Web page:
An Italian experiment is to hunt for hypothetical particles that could carry a fifth force, as Edwin Cartlidge reports
Physicists in Italy are about to start up a new experiment designed to hunt for hypothetical particles such as the “dark photon” and carriers of a possible fifth force of nature. The Positron Annihilation into Dark Matter Experiment (PADME), located at the National Institute of Nuclear Physics (INFN) laboratories in Frascati outside Rome, will blast a thin diamond target with energetic positrons and record the mass of any exotic new particles produced in the collisions.
The group at Frascati will mainly target the dark photon, which is a heavy version of the ordinary photon. Predicted by various extensions of the Standard Model, it would interact with both dark matter and ordinary matter. Dark photons are not themselves usually considered to be dark matter, since they would carry relatively little mass and would tend to have decayed earlier in the history of the universe. But according to collaboration spokesperson Mauro Raggi of the University of Rome “La Sapienza”, they would provide a “portal between the visible and hidden sectors” and might also help solve other problems, such as the muon’s anomalous magnetic moment.
Dark photons are also being pursued at experiments in other laboratories, such as CERN in Geneva and the Jefferson Lab in Virginia, US. But according to Raggi, PADME will have the edge in being able to search for the “missing mass” of dark photons – allowing the particles to be detected even when they leave no visible decay products.
The experiment will involve recording collisions that happen when positrons from the Frascati lab’s linear accelerator collide with the electrons in a 100 μm-thick film of diamond. The resulting annihilations would normally yield two ordinary photons but, if the dark photon exists, just a single visible photon would be created. The mass of the missing particle could then be calculated by subtracting the measured 4D space–time-momentum of the single visible photon in each case from that of the incoming positron, plotting a spectrum of this missing mass and then reading off the mass value of the spectral peak.
The energy sweet spot
Raggi and colleagues plan to start taking data at the end of July and then run the experiment until the end of the year. For most of that time they will use positrons with the maximum energy provided by the linac – 550 MeV – to explore the biggest range of possible dark-photon masses (the highest mass being about 24 MeV). However, for a few weeks they also intend to operate at 283 MeV to maximize the production of particles weighing around 17 MeV.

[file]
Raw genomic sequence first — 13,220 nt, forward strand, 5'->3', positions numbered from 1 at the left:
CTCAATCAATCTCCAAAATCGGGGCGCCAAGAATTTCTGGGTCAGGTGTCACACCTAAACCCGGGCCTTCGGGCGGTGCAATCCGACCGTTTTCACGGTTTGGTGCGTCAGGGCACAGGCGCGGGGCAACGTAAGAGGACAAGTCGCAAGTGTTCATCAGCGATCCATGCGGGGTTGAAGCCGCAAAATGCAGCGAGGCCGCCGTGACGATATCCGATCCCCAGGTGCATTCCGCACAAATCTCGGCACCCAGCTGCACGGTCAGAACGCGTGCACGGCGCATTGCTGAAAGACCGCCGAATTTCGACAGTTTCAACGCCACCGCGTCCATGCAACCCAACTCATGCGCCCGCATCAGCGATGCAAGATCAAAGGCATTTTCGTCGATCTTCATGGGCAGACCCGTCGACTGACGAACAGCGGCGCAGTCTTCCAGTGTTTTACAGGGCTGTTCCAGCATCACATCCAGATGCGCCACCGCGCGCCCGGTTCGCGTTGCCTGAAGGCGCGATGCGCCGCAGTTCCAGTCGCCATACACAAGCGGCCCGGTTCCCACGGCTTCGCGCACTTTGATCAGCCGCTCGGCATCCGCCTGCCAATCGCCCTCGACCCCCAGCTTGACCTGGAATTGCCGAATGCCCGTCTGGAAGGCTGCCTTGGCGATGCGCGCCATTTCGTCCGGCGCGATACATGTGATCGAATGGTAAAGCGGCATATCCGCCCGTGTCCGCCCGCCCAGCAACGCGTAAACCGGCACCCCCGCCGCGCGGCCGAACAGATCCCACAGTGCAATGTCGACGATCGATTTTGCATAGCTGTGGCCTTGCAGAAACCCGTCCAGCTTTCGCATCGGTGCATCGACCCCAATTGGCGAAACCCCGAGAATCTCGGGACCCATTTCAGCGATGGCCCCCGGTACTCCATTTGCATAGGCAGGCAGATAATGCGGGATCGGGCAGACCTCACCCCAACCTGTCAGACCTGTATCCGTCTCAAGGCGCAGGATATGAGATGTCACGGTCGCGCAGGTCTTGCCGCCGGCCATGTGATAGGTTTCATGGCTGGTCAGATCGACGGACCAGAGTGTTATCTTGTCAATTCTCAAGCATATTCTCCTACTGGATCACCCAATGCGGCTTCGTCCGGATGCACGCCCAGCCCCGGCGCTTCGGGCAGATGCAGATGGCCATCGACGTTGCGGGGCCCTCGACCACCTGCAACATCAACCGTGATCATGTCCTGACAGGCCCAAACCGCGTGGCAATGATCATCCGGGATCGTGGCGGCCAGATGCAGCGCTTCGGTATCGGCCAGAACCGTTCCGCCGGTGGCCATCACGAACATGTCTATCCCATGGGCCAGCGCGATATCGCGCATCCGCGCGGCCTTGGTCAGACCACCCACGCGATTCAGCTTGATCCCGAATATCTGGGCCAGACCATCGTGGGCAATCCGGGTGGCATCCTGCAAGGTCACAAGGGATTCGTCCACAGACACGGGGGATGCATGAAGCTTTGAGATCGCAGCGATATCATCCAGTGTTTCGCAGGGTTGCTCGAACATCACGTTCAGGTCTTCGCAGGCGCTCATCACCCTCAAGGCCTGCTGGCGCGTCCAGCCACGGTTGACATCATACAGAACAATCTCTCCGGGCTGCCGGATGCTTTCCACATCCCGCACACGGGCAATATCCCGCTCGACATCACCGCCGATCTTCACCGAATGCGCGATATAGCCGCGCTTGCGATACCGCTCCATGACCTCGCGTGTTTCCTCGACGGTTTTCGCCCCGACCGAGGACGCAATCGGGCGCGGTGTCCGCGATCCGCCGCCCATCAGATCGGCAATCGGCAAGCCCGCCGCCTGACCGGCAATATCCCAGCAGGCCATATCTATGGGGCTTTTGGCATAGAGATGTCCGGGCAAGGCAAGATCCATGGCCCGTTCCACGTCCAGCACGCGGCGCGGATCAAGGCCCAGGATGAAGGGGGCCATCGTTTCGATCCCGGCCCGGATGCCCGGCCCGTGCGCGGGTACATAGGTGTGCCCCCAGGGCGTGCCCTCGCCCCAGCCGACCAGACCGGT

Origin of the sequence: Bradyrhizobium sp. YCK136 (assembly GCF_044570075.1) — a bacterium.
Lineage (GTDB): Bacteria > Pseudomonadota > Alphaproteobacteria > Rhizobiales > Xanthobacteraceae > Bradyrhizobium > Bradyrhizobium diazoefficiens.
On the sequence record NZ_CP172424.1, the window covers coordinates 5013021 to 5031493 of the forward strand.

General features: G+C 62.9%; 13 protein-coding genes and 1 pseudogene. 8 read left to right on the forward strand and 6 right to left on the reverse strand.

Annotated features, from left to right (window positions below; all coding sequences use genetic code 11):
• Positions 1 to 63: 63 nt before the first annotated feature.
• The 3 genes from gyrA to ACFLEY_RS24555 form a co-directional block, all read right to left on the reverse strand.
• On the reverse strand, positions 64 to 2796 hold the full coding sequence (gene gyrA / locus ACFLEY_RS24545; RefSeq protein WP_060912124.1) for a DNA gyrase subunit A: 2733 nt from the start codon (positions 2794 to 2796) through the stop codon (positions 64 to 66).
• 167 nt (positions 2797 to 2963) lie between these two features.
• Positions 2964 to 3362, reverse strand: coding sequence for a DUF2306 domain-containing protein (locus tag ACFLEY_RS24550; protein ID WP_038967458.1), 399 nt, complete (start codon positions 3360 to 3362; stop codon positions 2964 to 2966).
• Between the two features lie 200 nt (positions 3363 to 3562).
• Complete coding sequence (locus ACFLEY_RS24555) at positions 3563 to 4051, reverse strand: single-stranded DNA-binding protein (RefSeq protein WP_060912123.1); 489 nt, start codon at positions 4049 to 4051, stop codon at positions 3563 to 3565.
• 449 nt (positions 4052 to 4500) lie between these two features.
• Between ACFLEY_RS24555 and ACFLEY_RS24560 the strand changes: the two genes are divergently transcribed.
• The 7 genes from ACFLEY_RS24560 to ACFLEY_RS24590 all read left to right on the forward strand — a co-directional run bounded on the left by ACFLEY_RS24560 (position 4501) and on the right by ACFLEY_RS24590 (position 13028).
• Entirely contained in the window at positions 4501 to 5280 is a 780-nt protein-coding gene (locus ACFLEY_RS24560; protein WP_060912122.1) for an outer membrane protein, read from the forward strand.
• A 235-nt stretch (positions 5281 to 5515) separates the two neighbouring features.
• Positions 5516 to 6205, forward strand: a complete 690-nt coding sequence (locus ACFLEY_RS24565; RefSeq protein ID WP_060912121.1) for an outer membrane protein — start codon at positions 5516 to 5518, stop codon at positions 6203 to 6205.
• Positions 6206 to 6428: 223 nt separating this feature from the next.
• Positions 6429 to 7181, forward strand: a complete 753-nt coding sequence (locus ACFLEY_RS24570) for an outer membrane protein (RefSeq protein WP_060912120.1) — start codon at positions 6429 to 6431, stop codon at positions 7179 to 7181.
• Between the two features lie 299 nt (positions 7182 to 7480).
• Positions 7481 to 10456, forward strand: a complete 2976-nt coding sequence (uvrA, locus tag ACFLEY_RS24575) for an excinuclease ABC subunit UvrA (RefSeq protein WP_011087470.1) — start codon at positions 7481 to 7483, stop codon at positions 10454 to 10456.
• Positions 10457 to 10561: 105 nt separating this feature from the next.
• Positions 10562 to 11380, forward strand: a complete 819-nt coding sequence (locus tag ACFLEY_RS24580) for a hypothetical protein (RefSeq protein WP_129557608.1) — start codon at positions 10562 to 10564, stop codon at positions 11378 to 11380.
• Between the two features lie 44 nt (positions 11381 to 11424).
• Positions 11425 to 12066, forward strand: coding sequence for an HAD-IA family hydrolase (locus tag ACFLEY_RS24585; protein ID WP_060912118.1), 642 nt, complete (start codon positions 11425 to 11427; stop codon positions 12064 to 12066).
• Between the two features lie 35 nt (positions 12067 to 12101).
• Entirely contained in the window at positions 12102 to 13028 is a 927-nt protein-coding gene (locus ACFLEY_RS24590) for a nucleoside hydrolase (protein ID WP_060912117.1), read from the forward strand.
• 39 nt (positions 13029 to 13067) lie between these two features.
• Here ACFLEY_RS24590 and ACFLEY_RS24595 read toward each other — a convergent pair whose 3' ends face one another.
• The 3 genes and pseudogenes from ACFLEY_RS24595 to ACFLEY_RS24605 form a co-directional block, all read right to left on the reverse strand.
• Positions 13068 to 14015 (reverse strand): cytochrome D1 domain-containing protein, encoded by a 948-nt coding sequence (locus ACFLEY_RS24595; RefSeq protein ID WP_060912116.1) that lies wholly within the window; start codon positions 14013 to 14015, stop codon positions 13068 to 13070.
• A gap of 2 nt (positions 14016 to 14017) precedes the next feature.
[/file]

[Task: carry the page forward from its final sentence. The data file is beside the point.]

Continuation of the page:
That is the mass of a new particle that Attila Krasznahorkay at the Hungarian Academy of Sciences’s Institute for Nuclear Research and colleagues claimed in 2015 is generated when beryllium-8 radioactively decays. The Hungarian group made its claim after firing protons at lithium-7 targets and observing that the electrons and positrons created in the subsequent decays had an unusual angular distribution. Jonathan Feng and colleagues at the University of California Irvine then calculated that the particle could be a new type of force-carrying boson.
Although PADME is set up mainly to search for invisible decays, it also comes equipped with electron and positron detectors that could be used to check the Hungarian result. The measurements in this case will involve firing 283 MeV positrons at the diamond target and recording the number of electrons and positrons produced, before doing the same thing at slightly higher and lower energies. If the Hungarians are right, says Raggi, the number of collision products should drop away from the energy sweet spot.
Once the initial run is over, the group hopes to carry on running the experiment in 2019, says PADME colleague Paolo Valente of INFN, with the extra data lowering the threshold of observable coupling strength for dark photons and the putative 17 MeV boson. “We don’t have a big region of parameter space to explore,” he says, “but we are in a region that is hotter than others.”
Another researcher on the hunt for dark photons is Dmitri Nikolenko of the Budker Institute of Nuclear Physics in Russia, who is developing a rival project at the lab’s VEPP-3 electron-positron storage ring that is due to switch on in about three years’ time. He points out that PADME will receive its positron bunches at quite a low rate – no more than 50 times a second – and so is likely to be much less intense than his VEPP-3 experiment. Nevertheless, he says that the Italian experiment might still yield “an interesting result”.
Nikolenko’s colleague at the Budker Institute, Igor Rachek, is more cautious. Despite having “no doubts” about the capability of the PADME collaboration and the quality of the equipment it has built, he thinks its chances of finding any exotic new particle are extremely slim. In fact, he puts the odds against such a discovery at “99.99%”.
To expand the region of parameter space that it can probe, the PADME collaboration plans to transfer its detector to Cornell University in the US after it has finished taking data at Frascati. Once in America, the group will be able to take advantage of the Cornell Synchrotron’s 6 GeV of energy and high intensities. Cornell’s Jim Alexander says that if he and his colleagues can get funding to add a new beamline, they hope to start firing positrons at a slightly modified PADME in the “early 2020s”.
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